Tuesday, December 8, 2009

New Content Coming Soon

Just letting you all know.

 I think it's a sign my family's getting older and older, or just not hunting, or something. No one got a deer on the first or second day, or at all that I've heard of. And I know the PA deer population is exploding and has been for some time. I never got one. I had a chance a couple times. My brother and I were right down behind the house at joining of our feeder crick with Seeley Creek. I didn't have my mind in the hunt--I often didn't--so my brother tapped me on the shoulder and pointed across the water to the steep sidehill covered in pine. A buck was skittering his way down among the pine needles and rocks, a couple doe close behind. I can't remember what I was hunting with--probably my brother's 12-gauge-- but I remember drawing the bead down behind the front leg and waiting for the buck to stop at the bottom before he took off again. I waited and waited, in the way time turns like molasses before the shot, and realized I couldn't do it. I didn't want to do it. I liked venison, a great deal, but not enough to shoot and kill to get it. So I didn't shoot. My brother winked at me when I brought the barrel down, but didn't say anything. He didn't shoot either, but he has his own reasons for that. I don't know them.

As penance of a sort, I haven't eaten venison much since then. Though I do love the memory of seeing the deer hang from the apple tree overnight, and then butchering the cold carcass on the metal dining room table, seeing my dad or my mother slide the knife into the meat on either side of the spine, and how the backstrap would go straight into the frying pan with some butter, maybe some flour--I don't remember exactly--and then out on a communal plate, even while our hands were still bloody, and even though the carcass wasn't nearly done.

I have bad memories too, like trying to force the shot-meat and the gristle into something identifiable as hamburger, which meant through the hand-grinder attached temporarily to the kitchen counter,and often coming close to breaking the thing. That was my job, to grind.And grind. And grind some more.


Fred Haag said...

You write a good picture here. But I will say that we are eating some venison tonight (off the fork between a spit of oak woods and the neighbor's forgotten pasture.)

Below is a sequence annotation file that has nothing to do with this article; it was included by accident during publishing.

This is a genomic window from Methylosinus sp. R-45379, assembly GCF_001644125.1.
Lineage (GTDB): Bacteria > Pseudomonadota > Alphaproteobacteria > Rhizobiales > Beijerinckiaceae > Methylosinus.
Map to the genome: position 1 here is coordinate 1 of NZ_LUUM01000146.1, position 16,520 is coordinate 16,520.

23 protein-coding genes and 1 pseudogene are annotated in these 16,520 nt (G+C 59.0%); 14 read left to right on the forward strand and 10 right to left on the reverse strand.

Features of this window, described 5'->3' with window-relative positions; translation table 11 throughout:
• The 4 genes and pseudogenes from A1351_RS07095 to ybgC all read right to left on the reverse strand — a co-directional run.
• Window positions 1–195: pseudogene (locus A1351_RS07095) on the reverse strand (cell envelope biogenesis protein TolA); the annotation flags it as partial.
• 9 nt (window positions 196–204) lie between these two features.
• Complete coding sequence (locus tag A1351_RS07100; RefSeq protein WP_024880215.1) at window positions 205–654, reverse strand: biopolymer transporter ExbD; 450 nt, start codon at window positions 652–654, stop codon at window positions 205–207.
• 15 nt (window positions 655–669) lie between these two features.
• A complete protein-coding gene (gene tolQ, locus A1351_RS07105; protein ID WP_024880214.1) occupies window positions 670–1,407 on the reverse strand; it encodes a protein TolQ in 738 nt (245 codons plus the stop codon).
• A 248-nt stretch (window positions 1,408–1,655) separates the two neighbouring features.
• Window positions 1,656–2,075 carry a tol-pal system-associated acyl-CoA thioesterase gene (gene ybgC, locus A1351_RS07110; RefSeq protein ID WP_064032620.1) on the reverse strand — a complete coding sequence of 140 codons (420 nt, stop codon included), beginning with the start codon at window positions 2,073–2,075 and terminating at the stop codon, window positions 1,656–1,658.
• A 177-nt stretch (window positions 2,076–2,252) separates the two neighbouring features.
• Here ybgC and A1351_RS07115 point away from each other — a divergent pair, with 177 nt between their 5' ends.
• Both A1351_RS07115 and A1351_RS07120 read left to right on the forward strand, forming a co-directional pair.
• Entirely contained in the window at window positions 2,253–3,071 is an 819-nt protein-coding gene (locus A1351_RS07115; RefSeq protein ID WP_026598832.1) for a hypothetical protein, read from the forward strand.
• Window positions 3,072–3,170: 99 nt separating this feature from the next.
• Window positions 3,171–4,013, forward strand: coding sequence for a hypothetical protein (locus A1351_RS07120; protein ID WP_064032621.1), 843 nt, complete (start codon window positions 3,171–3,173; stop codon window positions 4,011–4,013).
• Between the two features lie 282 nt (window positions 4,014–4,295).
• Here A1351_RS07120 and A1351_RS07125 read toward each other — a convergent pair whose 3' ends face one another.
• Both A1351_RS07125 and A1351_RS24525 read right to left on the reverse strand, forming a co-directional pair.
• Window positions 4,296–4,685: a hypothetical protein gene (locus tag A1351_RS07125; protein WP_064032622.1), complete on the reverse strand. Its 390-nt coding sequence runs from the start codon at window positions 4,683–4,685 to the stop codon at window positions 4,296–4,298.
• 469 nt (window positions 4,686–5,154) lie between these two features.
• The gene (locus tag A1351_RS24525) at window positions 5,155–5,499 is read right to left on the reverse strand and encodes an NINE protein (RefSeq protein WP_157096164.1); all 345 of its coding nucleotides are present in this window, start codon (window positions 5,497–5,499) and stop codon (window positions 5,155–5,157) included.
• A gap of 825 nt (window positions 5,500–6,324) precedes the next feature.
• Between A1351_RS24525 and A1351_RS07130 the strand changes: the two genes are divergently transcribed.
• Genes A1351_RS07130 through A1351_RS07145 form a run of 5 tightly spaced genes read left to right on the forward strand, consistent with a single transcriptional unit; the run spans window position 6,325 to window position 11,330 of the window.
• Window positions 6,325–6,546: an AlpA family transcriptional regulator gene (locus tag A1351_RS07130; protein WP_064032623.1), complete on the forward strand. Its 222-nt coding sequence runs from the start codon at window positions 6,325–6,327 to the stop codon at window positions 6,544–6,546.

Rusty said...

I knew somebody would make me jealous after this post. I just knew it. ;-)

Anonymous said...

Broke my foot the night before opening day this year--sad times. But we already had a freezer full of meat, as a farmer friend of mine had some nuisance tags that I filled this summer. So perhaps things turned out as they were supposed to.

One thing I have noticed recently is the number of urban hipster type people who have expressed interest in going hunting (at least in conversation). Five years ago, admitting you hunted in public, at least in places like New York City or Boston, would get you dirty looks. Now it seems to be fine. I don'thave a scientific sample size or anything, but it's something I've definitely noticed. Wonder if that's an offshoot of the local foods movement, which seems to be gaining in popularity...

Susan at Stony River said...

OMG, I was the family Grinder too: what memories that brings back. I was youngest, so my mother's and grandmother's old grinders would be set up in the kitchen and oh Lord, it went on forever! My mother would tell me I left too much fat in, then Grandmom told me it wasn't enough. Pffft. And Mom left both grinders to me when she died. *sigh* Great.

Happy holidays to you meanwhile!

Randy Lowens said...

I can't believe nobody's called you a sissy yet, Rusty.

The only deer I ever killed was with a Chevy Luv pickup, right headlight applied to left ear. I left it in the ditch and continued to work. A hunter friend said we should salvage the meat, so we punched out, fetched and gutted it. Every break we shoved a fresh bag of ice inside the carcass. After work we finished the butchery.

The funny part came when my big shot buddy was teaching me how the gutting was done. “Gotta be real careful passing this part here,” he instructed as he sliced a portion of the abdomen... just when a blob of feces squirted out across his hand. I had to finish the gutting on his direction, while he bent over beside the truck, retching. Of course, the guys around the machine shop never teased him about it. We just called him Mighty Bawana for the next five years until he changed jobs. Blue collar Southerners are gentle sorts.